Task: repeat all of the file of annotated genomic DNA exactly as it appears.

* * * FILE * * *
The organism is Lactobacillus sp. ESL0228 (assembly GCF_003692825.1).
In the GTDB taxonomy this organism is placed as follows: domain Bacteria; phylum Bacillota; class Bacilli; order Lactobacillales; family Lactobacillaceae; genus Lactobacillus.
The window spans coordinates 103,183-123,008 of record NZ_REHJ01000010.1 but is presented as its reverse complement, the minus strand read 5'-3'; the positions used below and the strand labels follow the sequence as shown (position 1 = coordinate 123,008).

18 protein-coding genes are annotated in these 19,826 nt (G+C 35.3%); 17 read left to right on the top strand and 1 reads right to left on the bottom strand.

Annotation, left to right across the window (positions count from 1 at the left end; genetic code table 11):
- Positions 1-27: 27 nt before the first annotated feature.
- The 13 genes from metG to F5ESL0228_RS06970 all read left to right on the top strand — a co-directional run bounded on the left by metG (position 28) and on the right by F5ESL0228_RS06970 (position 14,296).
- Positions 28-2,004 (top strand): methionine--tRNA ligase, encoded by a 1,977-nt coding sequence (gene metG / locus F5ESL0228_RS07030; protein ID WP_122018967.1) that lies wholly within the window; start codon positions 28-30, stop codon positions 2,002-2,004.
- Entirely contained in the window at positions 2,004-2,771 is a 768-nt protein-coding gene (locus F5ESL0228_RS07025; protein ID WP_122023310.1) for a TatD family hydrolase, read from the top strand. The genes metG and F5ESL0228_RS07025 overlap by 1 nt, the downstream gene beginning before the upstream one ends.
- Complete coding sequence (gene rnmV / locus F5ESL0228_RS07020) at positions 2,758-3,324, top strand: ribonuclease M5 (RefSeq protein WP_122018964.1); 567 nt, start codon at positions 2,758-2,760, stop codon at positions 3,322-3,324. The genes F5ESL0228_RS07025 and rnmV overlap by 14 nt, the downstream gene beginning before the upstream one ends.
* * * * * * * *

The organism is Lactobacillus sp. ESL0228 (assembly GCF_003692825.1).
In the GTDB taxonomy this organism is placed as follows: domain Bacteria; phylum Bacillota; class Bacilli; order Lactobacillales; family Lactobacillaceae; genus Lactobacillus.
The window spans coordinates 103,183-123,008 of record NZ_REHJ01000010.1 but is presented as its reverse complement, the minus strand read 5'-3'; the positions used below and the strand labels follow the sequence as shown (position 1 = coordinate 123,008).

18 protein-coding genes are annotated in these 19,826 nt (G+C 35.3%); 17 read left to right on the top strand and 1 reads right to left on the bottom strand.

Annotation, left to right across the window (positions count from 1 at the left end; genetic code table 11):
- Positions 1-27: 27 nt before the first annotated feature.
- The 13 genes from metG to F5ESL0228_RS06970 all read left to right on the top strand — a co-directional run bounded on the left by metG (position 28) and on the right by F5ESL0228_RS06970 (position 14,296).
- Positions 28-2,004 (top strand): methionine--tRNA ligase, encoded by a 1,977-nt coding sequence (gene metG / locus F5ESL0228_RS07030; protein ID WP_122018967.1) that lies wholly within the window; start codon positions 28-30, stop codon positions 2,002-2,004.
- Entirely contained in the window at positions 2,004-2,771 is a 768-nt protein-coding gene (locus F5ESL0228_RS07025; protein ID WP_122023310.1) for a TatD family hydrolase, read from the top strand. The genes metG and F5ESL0228_RS07025 overlap by 1 nt, the downstream gene beginning before the upstream one ends.
- Complete coding sequence (gene rnmV / locus F5ESL0228_RS07020) at positions 2,758-3,324, top strand: ribonuclease M5 (RefSeq protein WP_122018964.1); 567 nt, start codon at positions 2,758-2,760, stop codon at positions 3,322-3,324. The genes F5ESL0228_RS07025 and rnmV overlap by 14 nt, the downstream gene beginning before the upstream one ends.